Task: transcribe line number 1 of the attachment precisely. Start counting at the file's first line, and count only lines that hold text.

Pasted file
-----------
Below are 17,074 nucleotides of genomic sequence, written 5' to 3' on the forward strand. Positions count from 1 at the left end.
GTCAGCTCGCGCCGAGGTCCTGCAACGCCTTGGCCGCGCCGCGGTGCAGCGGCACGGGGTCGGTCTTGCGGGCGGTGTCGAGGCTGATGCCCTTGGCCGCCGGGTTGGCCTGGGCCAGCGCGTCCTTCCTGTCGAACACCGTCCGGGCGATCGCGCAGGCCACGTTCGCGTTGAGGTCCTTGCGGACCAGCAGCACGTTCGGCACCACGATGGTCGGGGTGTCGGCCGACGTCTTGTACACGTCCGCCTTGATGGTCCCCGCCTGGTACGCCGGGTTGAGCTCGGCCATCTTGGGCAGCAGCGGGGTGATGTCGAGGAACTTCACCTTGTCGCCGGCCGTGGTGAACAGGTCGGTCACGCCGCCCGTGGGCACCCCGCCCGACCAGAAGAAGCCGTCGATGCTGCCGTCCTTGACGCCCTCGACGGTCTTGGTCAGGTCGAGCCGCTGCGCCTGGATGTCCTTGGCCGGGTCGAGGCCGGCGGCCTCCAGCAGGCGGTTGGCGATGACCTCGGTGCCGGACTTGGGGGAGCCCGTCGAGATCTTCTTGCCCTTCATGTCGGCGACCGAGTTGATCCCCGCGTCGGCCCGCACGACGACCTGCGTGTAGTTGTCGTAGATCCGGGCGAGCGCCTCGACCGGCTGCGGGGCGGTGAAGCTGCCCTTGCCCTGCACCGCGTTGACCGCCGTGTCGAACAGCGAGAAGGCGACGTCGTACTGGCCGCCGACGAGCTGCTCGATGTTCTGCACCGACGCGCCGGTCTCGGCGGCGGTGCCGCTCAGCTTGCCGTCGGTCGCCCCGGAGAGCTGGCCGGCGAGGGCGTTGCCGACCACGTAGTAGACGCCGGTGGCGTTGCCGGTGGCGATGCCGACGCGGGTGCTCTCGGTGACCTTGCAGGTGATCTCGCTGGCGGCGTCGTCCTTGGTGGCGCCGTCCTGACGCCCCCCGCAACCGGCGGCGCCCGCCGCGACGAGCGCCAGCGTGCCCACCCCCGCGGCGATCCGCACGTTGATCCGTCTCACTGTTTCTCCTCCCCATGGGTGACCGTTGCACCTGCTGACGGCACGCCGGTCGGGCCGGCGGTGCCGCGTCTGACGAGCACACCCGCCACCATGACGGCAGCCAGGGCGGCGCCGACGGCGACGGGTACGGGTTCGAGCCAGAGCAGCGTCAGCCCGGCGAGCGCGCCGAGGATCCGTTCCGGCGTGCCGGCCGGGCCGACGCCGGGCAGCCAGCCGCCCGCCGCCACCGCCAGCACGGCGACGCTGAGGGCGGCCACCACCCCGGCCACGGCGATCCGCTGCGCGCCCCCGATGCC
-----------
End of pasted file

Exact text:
Below are 17,074 nucleotides of genomic sequence, written 5' to 3' on the forward strand. Positions count from 1 at the left end.